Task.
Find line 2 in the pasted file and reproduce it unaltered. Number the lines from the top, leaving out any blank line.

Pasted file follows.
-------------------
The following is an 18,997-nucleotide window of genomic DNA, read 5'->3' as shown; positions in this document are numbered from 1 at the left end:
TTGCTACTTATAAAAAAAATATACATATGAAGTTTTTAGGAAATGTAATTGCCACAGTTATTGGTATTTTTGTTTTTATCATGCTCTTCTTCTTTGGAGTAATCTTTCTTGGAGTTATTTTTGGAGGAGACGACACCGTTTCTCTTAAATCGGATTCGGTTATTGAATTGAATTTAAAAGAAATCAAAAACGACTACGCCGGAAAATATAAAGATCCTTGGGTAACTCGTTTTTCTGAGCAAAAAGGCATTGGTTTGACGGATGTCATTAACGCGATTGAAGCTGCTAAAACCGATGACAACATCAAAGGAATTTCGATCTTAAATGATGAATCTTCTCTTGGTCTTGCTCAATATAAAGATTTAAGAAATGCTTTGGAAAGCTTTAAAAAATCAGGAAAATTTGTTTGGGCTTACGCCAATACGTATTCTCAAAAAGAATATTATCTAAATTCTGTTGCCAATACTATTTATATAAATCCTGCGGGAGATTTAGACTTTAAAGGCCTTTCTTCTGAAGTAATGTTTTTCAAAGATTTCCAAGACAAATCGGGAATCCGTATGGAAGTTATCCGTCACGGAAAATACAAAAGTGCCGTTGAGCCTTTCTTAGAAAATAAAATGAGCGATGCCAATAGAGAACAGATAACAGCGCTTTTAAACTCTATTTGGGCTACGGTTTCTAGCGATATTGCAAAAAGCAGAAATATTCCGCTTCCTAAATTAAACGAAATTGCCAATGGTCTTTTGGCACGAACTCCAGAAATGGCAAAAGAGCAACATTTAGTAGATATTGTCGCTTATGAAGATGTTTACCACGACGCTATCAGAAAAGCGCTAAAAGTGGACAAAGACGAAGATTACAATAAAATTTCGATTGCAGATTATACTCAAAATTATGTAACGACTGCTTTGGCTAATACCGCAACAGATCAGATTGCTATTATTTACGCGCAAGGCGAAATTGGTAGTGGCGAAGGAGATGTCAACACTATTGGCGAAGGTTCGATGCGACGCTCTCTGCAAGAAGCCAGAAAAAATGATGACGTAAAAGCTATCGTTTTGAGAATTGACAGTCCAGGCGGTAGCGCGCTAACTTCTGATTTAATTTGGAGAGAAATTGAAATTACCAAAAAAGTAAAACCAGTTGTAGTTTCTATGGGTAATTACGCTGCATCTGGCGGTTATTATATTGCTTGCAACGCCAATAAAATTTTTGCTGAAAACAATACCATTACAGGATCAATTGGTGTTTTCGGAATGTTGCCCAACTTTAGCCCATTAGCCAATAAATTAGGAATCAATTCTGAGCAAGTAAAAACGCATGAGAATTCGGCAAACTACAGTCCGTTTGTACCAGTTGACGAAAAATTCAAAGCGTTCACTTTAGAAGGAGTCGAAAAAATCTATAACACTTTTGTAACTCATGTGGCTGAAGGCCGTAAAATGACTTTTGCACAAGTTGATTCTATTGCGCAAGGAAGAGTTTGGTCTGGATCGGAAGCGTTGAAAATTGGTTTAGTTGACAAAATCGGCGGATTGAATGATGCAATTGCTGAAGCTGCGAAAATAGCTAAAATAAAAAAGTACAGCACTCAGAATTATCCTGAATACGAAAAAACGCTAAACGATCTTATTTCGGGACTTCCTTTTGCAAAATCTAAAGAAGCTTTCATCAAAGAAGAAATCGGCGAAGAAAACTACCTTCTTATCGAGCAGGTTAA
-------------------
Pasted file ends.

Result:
TTGCTACTTATAAAAAAAATATACATATGAAGTTTTTAGGAAATGTAATTGCCACAGTTATTGGTATTTTTGTTTTTATCATGCTCTTCTTCTTTGGAGTAATCTTTCTTGGAGTTATTTTTGGAGGAGACGACACCGTTTCTCTTAAATCGGATTCGGTTATTGAATTGAATTTAAAAGAAATCAAAAACGACTACGCCGGAAAATATAAAGATCCTTGGGTAACTCGTTTTTCTGAGCAAAAAGGCATTGGTTTGACGGATGTCATTAACGCGATTGAAGCTGCTAAAACCGATGACAACATCAAAGGAATTTCGATCTTAAATGATGAATCTTCTCTTGGTCTTGCTCAATATAAAGATTTAAGAAATGCTTTGGAAAGCTTTAAAAAATCAGGAAAATTTGTTTGGGCTTACGCCAATACGTATTCTCAAAAAGAATATTATCTAAATTCTGTTGCCAATACTATTTATATAAATCCTGCGGGAGATTTAGACTTTAAAGGCCTTTCTTCTGAAGTAATGTTTTTCAAAGATTTCCAAGACAAATCGGGAATCCGTATGGAAGTTATCCGTCACGGAAAATACAAAAGTGCCGTTGAGCCTTTCTTAGAAAATAAAATGAGCGATGCCAATAGAGAACAGATAACAGCGCTTTTAAACTCTATTTGGGCTACGGTTTCTAGCGATATTGCAAAAAGCAGAAATATTCCGCTTCCTAAATTAAACGAAATTGCCAATGGTCTTTTGGCACGAACTCCAGAAATGGCAAAAGAGCAACATTTAGTAGATATTGTCGCTTATGAAGATGTTTACCACGACGCTATCAGAAAAGCGCTAAAAGTGGACAAAGACGAAGATTACAATAAAATTTCGATTGCAGATTATACTCAAAATTATGTAACGACTGCTTTGGCTAATACCGCAACAGATCAGATTGCTATTATTTACGCGCAAGGCGAAATTGGTAGTGGCGAAGGAGATGTCAACACTATTGGCGAAGGTTCGATGCGACGCTCTCTGCAAGAAGCCAGAAAAAATGATGACGTAAAAGCTATCGTTTTGAGAATTGACAGTCCAGGCGGTAGCGCGCTAACTTCTGATTTAATTTGGAGAGAAATTGAAATTACCAAAAAAGTAAAACCAGTTGTAGTTTCTATGGGTAATTACGCTGCATCTGGCGGTTATTATATTGCTTGCAACGCCAATAAAATTTTTGCTGAAAACAATACCATTACAGGATCAATTGGTGTTTTCGGAATGTTGCCCAACTTTAGCCCATTAGCCAATAAATTAGGAATCAATTCTGAGCAAGTAAAAACGCATGAGAATTCGGCAAACTACAGTCCGTTTGTACCAGTTGACGAAAAATTCAAAGCGTTCACTTTAGAAGGAGTCGAAAAAATCTATAACACTTTTGTAACTCATGTGGCTGAAGGCCGTAAAATGACTTTTGCACAAGTTGATTCTATTGCGCAAGGAAGAGTTTGGTCTGGATCGGAAGCGTTGAAAATTGGTTTAGTTGACAAAATCGGCGGATTGAATGATGCAATTGCTGAAGCTGCGAAAATAGCTAAAATAAAAAAGTACAGCACTCAGAATTATCCTGAATACGAAAAAACGCTAAACGATCTTATTTCGGGACTTCCTTTTGCAAAATCTAAAGAAGCTTTCATCAAAGAAGAAATCGGCGAAGAAAACTACCTTCTTATCGAGCAGGTTAA